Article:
How to increase the number of European-based ATMP clinical trials?

How to increase the number of European-based ATMP clinical trials?

How to increase the number of European-based ATMP clinical trials?

The latest report published by the Alliance for Regenerative Medicine (ARM), the international advocacy organization representing the cell and gene therapy and broader advanced therapies sector, shows that Europe has become less competitive than other regions in attracting new advanced therapy medicinal products(ATMPs) clinical trials. This study provides detailed insights on clinical trials, including the number, type of technology, phase of development or approval process, specifically within Europe and also compared to other regions in the world.

Less than 2% increase in the number of ATMPS’ clinical trials initiated in Europe 

A total of  2.097 new clinical trials were initiated between January 2014 and June 2019. Though the number of ATMP therapeutic developers based in Europe is approximately half of that based in North America, the number of clinical trials that have been initiated in Europe during the 2014-2018 period is only about a third of that in North America. During the same time period, the number of new clinical trials during the 2014-2018 period increased by 32% globally, 36% in North America, 28% in Asia, and less than 2% in Europe.
There are proportionally more new gene therapy clinical trials (utilizing gene delivery, gene editing, and gene modified cell therapy technologies) in North America (71% of all new trials) than in Europe (55% of all new trials). The report shows a considerable variability in the number of clinical trials, speed of assessment and time for approval of clinical trials in the different countries in Europe. Over the study period, UK (112), Spain (102) and France (101) attracted the highest absolute number of new ATMP clinical trials in Europe, followed by Germany (83) and Italy  (66). However, relative to their size, Belgium, Denmark, and Switzerland outperfom other European countries as well as the USA and Canada in the number of new ATMP clinical trials per capita.

ARM’s key recommandations

The main barriers dentified include the fragmentation of regulatory bodies and ethical committees and the lack of harmonization on various aspects (e.g. donor testing requirements, patient information consent forms, contracting agreements) across the different countries. This may explain the complexity in starting new ATMP clinical trials in Europe. However  the ARM stresses the fact that lower levels of investment capital available in the region, complexity of European GMO requirements and approval process may contribute to fewer gene therapy trials in Europe.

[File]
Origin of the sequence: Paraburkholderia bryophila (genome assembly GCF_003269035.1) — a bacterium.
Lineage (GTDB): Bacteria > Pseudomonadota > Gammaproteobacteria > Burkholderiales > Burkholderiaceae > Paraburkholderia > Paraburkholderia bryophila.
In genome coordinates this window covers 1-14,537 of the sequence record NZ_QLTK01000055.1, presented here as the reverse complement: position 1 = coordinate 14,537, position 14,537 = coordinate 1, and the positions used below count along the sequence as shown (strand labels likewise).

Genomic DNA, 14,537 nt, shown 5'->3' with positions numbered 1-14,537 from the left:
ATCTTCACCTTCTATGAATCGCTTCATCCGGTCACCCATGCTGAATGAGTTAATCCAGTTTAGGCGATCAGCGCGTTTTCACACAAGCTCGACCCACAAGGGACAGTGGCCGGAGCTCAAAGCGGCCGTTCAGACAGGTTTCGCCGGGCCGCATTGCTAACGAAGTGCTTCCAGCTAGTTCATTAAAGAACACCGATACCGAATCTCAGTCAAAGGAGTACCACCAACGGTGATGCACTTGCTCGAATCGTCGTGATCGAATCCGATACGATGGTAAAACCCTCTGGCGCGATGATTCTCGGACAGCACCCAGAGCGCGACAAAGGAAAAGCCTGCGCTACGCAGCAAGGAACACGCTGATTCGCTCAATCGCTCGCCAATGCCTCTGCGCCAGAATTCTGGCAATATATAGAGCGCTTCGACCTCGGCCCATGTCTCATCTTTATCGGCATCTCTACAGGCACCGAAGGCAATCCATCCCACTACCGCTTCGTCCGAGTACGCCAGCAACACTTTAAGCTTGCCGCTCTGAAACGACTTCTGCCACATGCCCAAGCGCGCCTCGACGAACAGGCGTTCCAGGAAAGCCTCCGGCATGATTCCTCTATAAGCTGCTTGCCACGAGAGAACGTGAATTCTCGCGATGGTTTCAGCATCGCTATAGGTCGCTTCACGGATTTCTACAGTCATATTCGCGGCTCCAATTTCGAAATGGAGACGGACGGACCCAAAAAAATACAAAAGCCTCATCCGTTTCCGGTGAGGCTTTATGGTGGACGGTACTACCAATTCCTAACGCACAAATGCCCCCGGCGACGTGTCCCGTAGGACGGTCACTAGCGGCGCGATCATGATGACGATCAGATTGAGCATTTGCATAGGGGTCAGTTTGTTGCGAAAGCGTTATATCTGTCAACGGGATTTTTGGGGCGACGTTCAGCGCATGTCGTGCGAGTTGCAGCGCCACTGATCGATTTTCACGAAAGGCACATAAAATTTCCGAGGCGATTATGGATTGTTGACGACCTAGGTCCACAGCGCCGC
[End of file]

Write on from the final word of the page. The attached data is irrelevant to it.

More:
Notwithstanding the quality of its clinical research centers, ARM stressed the fact that Europe could increase its attractiveness by improving timelines for approval of clinical trials and streamlining approval of multinational trials. The Clinical Trial Regulation  N°536/2014, which is expected to be implemented by the end of 2020, is aimed at facilitating clinical trials across the EU by streamlining the application procedure via a single entry point and harmonising the procure for assessment of clinical trial applications.  ARM sees this as an opportunity to  significantly improve approval timelines across Europe. The organization also asks  national competent authorities to allocate sufficient resources and to ensure an adequate level of expertise for the review of applications for ATMPs. The implementation of the above recommendations will contribute to maintaining a stronginnovation base and important R&D investments in Europe but, most importantly, this will be critical to ensure that European patients with serious diseases and only few or no alternativescan access these new transformative therapies at an early stage through participation in clinical trials.

The report has been developed following a comprehensive global analysis of all new clinical trials with cell and gene medicinal products initiated between January 2014 to June 2019 and via an online survey with ARM therapeutic developer member organizations,  Click here to get the full report